Sc The Standard Deviation (SD) of the control group
data= After ‘=’, paste the name of your dataset here
studlab=paste() This tells the function were the labels for each study are stored. If you named the spreadsheet columns as advised, this should be studlab=paste(Author)
comb.fixed= Weather to use a fixed-effects-model
comb.random Weather to use a random-effects-model
prediction= Weather to print a prediction interval for the effect of future studies based on present evidence
sm= The summary measure we want to calculate. We can either calculate the mean difference (MD) or Hedges’ g (SMD)

For this purpose, i will use my dataset metacont, which contains the raw data of all studies i want to snythesize

str(metacont)
## Classes 'tbl_df', 'tbl' and 'data.frame':    6 obs. of  7 variables:
##  $ Author: chr  "Cavanagh" "Day" "Frazier" "Gaffney" ...
##  $ Ne    : num  50 64 90 30 77 60
##  $ Me    : num  4.5 18.3 12.5 2.34 15.21 ...
##  $ Se    : num  2.7 6.4 3.2 0.87 5.35 ...
##  $ Nc    : num  50 65 95 30 69 60
##  $ Mc    : num  5.6 20.2 15.5 3.13 20.13 ...
##  $ Sc    : num  2.6 7.6 4.4 1.23 7.43 ...

Now, let’s code the Meta-Analysis function, this time using the meta::metacont function, and my metacont dataset. I want to name my output m.raw now.

m.raw<-metacont(Ne,
                Me,
                Se,
                Nc,
                Mc,
                Sc,
                data=metacont,
                studlab=paste(Author),
                comb.fixed = TRUE,
                comb.random = FALSE,
                prediction=TRUE,
                sm="SMD")
m.raw
##              SMD             95%-CI %W(fixed)
## Cavanagh -0.4118 [-0.8081; -0.0155]      13.8
## Day      -0.2687 [-0.6154;  0.0781]      18.0
## Frazier  -0.7734 [-1.0725; -0.4743]      24.2
## Gaffney  -0.7303 [-1.2542; -0.2065]       7.9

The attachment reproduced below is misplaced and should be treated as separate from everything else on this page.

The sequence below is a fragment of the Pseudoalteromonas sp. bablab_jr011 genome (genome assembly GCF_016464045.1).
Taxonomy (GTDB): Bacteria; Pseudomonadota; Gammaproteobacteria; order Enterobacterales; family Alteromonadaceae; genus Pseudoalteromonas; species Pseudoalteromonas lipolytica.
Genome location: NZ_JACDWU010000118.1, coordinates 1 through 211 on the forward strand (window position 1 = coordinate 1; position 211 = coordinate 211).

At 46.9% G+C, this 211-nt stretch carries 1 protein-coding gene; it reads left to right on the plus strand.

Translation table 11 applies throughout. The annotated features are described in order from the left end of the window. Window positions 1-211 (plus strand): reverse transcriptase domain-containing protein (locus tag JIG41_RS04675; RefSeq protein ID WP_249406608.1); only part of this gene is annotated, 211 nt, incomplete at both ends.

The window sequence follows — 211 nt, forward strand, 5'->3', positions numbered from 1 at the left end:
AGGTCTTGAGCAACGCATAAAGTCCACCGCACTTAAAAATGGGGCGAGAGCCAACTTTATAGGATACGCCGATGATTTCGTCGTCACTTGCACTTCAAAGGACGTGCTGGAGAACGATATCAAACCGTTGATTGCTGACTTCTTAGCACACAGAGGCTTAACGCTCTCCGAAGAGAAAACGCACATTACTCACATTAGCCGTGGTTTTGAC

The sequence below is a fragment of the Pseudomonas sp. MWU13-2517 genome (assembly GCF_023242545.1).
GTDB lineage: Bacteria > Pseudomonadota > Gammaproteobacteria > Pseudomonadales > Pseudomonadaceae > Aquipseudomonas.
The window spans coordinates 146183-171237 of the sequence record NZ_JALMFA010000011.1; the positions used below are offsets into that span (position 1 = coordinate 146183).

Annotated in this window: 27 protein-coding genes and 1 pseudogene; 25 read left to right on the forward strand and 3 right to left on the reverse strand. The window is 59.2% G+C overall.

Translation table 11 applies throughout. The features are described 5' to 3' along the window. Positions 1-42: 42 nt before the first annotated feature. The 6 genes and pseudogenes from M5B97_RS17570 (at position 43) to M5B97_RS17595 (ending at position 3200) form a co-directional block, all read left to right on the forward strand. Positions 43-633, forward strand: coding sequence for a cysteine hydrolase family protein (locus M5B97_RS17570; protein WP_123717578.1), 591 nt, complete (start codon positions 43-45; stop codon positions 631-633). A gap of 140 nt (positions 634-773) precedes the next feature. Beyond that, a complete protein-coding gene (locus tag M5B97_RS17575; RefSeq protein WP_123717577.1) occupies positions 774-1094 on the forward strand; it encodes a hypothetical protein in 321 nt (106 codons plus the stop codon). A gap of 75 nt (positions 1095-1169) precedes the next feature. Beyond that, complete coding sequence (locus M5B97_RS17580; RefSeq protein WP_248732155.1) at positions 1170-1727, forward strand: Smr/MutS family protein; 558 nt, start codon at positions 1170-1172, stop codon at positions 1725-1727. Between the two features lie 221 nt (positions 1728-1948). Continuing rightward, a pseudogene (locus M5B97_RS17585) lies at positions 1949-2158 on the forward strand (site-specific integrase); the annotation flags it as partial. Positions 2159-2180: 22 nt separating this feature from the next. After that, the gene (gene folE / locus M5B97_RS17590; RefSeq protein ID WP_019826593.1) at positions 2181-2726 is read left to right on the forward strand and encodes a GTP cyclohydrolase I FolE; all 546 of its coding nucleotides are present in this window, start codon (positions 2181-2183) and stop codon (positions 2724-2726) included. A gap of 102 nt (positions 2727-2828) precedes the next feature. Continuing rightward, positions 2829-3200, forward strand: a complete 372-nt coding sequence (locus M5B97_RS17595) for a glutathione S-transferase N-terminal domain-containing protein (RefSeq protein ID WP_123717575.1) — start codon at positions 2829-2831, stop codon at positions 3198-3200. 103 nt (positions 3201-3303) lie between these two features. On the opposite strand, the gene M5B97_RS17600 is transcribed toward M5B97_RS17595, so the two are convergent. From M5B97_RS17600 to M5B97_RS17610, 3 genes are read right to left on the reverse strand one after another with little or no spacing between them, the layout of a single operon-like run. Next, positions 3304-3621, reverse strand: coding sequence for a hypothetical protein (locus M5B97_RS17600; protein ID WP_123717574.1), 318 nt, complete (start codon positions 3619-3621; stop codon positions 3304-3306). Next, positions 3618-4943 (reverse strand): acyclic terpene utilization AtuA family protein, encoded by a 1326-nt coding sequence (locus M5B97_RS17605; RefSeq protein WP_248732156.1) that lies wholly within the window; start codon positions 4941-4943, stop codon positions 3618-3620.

## Greer    -0.7624 [-1.0992; -0.4256]      19.1
## Harrer   -0.1669 [-0.5254;  0.1916]      16.9
## 
## Number of studies combined: k = 6
## 
##                         SMD             95%-CI     z  p-value
## Fixed effect model  -0.5245 [-0.6718; -0.3773] -6.98 < 0.0001
## Prediction interval         [-1.1817;  0.1494]               
## 
## Quantifying heterogeneity:
## tau^2 = 0.0441; H = 1.51 [1.00; 2.38]; I^2 = 56.1% [0.0%; 82.3%]
## 
## Test of heterogeneity:
##      Q d.f. p-value
##  11.39    5  0.0441
## 
## Details on meta-analytical method:
## - Inverse variance method
## - Hedges' g (bias corrected standardised mean difference)

As you can see, all the calculated effect sizes are negative now, including the pooled effect. However, all studies report a positive outcome, meaning that the symptoms in the intervention group (e.g., of depression) were reduced. The negative orientation results from the fact that in most clinical trials, lower scores indicate better outcomes (e.g., less depression). It is no problem to report values like this: in fact, it is conventional.

Some readers who are unfamiliar with meta-analysis, however, might be confused by this, so may consider changing the orientation of your values before you report them in your paper.

We can save the results of the meta-analysis to our working directory as a .txt-file using this command

sink("results.txt")
print(m.raw)
sink()




References

Borenstein, Michael, Larry V Hedges, Julian PT Higgins, and Hannah R Rothstein. 2011. Introduction to Meta-Analysis. John Wiley & Sons.

banner